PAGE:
Born on September 24, 1896, in St. Paul, Minnesota, to the daughter of a self-made Irish immigrant and an unsuccessful furniture salesman, F. Scott Fitzgerald was indoctrinated early with a belief in the American Dream. Later he was to pursue it with a ferocity that would take a devastating toll upon his life.
Published in 1925, Fitzgerald’s The Great Gatsby was to become his definitive work. In 1922, Fitzgerald declared, “I want to write something new—something extraordinary and beautiful and simple and intricately patterned.” With the publication of The Great Gatsby he achieved just that. Set in America’s Jazz Age, Fitzgerald creates a world of money, power, corruption, and murder.
Critics often assert that The Great Gatsby is a uniquely American novel that depicts American characters and themes. Indeed, Gatsby is the archetypal American character: He is self-made, a man who literally invents or reinvents himself. He believes in the American Dream “in the green light, the orgiastic future.” He believes that, in America, one can become anything. Like a young Benjamin Franklin, he maps out his resolves for future success and never wavers from his teenage conception of self. A seventeen-year-old James Gatz invents Jay Gatsby, and it is to this vision that he remains true. Ultimately, it is this vision that betrays him.
Gatsby represents the world of the ostentatious newly rich; however, he remains a romantic idealist. Right from the beginning, the reader learns of Gatsby’s “extraordinary gift for hope [and] a romantic readiness” that Nick has never before witnessed in another human being. He is a paradox: the innocent bootlegger.
Nick Carraway, the narrator, is an idealistic midwestern salesman of stocks and bonds, trying to make a go of it on Wall Street. The entire story is filtered through Nick and his vision of Gatsby. It is significant that Fitzgerald chooses to write The Great Gatsby in the past tense; indeed, the story is relayed entirely through memory, which is, of course, selective. The lines between truth and fiction are blurred, and, essentially, the reader must become a participant within the text; he or she must separate the lies from the truth in order to glean the true meaning. Illusion versus reality is a central theme throughout the novel.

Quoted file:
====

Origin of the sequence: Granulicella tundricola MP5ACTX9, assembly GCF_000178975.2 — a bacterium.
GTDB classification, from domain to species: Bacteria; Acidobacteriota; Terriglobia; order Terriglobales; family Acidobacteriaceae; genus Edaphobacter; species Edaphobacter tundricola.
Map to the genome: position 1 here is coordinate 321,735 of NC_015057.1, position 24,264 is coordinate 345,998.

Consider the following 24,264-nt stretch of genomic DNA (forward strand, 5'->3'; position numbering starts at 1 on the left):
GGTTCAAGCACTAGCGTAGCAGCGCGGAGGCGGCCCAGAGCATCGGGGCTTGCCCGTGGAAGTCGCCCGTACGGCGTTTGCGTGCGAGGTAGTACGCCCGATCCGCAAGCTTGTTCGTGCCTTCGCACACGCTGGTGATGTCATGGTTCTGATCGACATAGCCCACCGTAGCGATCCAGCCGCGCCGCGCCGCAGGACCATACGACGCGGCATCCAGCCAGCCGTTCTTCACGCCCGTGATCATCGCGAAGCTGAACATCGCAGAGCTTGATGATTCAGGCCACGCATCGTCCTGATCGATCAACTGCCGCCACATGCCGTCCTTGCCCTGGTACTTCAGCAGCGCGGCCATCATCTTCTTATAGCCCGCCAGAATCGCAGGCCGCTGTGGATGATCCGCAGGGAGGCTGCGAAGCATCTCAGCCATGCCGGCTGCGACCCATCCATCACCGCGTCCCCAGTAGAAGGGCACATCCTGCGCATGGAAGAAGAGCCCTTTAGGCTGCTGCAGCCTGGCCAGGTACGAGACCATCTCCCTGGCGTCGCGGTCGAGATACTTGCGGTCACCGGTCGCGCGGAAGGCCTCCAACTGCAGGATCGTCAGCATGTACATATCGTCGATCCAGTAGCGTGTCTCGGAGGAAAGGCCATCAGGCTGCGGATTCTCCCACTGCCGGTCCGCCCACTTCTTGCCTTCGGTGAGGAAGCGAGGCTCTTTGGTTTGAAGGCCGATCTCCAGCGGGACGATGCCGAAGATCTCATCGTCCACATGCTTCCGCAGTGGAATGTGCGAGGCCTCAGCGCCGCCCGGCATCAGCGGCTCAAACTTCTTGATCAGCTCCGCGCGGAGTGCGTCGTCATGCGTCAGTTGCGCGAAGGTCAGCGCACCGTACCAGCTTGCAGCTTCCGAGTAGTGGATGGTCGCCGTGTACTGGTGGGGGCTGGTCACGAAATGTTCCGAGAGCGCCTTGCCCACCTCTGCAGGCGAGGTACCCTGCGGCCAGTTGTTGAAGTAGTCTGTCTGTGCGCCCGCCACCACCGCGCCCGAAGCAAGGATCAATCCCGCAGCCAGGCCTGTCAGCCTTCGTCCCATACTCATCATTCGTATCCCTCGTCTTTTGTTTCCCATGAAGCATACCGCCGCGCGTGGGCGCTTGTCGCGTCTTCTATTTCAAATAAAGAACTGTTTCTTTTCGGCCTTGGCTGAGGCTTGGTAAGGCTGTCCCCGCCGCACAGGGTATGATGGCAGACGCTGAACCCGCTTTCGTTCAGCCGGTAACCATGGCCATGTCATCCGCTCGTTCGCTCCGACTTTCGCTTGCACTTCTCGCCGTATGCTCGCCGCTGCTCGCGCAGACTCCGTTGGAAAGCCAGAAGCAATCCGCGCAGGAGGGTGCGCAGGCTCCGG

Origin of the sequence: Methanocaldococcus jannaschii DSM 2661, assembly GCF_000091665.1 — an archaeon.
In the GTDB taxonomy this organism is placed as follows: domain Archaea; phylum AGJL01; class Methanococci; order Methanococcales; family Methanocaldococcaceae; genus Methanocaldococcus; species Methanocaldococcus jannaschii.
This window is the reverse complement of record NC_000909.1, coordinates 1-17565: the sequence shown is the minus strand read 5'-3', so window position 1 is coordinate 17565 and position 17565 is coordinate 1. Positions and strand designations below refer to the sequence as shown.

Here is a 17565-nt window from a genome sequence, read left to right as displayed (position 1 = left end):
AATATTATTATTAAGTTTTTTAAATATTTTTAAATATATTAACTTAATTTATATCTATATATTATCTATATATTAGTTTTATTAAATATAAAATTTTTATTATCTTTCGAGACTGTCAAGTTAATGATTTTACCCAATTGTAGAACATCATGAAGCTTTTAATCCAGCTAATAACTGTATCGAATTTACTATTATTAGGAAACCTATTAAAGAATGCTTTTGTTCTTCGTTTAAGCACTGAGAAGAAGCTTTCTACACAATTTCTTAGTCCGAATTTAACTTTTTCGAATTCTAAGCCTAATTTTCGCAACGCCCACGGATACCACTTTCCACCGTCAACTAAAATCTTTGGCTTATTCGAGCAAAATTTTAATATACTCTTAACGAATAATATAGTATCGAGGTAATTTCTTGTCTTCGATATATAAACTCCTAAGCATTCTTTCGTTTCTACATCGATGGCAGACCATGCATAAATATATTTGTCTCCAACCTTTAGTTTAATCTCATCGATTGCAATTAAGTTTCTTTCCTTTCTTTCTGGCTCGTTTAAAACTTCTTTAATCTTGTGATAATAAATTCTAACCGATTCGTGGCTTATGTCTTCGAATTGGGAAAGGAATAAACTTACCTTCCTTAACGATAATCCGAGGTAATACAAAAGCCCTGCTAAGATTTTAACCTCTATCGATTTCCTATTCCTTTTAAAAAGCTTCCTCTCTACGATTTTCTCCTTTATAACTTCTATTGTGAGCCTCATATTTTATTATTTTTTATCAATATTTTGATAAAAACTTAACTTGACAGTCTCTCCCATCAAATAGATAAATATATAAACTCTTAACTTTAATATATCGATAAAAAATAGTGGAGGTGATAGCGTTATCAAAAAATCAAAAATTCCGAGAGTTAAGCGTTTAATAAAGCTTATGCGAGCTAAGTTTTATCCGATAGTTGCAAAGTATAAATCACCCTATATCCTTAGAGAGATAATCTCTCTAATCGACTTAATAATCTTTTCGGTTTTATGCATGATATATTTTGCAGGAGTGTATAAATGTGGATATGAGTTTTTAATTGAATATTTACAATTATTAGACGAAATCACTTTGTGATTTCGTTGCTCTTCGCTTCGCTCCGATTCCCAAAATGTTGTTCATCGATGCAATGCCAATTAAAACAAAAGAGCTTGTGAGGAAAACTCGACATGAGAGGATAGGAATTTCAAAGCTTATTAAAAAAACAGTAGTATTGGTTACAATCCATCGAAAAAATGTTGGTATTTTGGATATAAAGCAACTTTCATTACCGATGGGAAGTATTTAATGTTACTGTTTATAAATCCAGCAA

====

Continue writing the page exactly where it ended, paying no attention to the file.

Without a “past,” Gatsby himself becomes a “text” to be written, revised, and rewritten with each new “reader.” He reflects the fears, fantasies, and desires of his audience: “Somebody told me they thought he killed a man once.” Gatsby is a metaphor for the American experience; he is the product of a country without a past.
It is the past that Gatsby struggles to reinvent and reclaim. When Nick Carraway suggests that “you can’t repeat the past.” Gatsby maintains, “Why of course you can!” He remains unchanged, an innocent within a corrupt, disillusioned world. He fails to realize that the past is gone. In the end, it is this romantic idealism that destroys Gatsby; he refuses to relinquish the illusion that has propelled his life.
On one level, The Great Gatsby is about money: old, established wealth versus new currency. Gatsby can never hope to obtain Daisy because he doesn’t have the “right” kind of money. The Great Gatsby is Fitzgerald’s indictment of the American Dream. For Nick, Gatsby’s death represents the debasement of the dream. On another level, it employs American mythology based upon East and West. The East epitomizes the sophisticated realm of established wealth and privilege, while the West is the new frontier, the place of the pioneer without a past or identity. Nick becomes disillusioned with the East and returns to the Midwest,...
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“the warm, center of the world.”
Fitzgerald clearly delineates class difference through his employment of setting. The valley of ashes is “nowhere,” a place to be driven through on the way to the “somewhere” by characters from both East and West Egg. It is here that Myrtle Wilson is “run down like a dog” by Daisy Buchanan.
Careless drivers become a metaphor for the demoralized world of wealth and privilege inhabited by people such as the Buchanans. Early on, Nick accuses Jordan Baker of being a “rotten driver,” two drunks get into an accident at one of Gatsby’s parties, and, finally, Daisy kills Myrtle with an automobile and leaves the scene of the crime.
Though The Great Gatsby is obviously a product of a post-World War I era, the novel still retains thematic significance. The Great Gatsby might be interpreted as a warning not only to Fitzgerald’s generation but to future generations as well. Beware of pursuing that “orgiastic future” with too much fervor; one might well be destroyed by it, just as Gatsby is.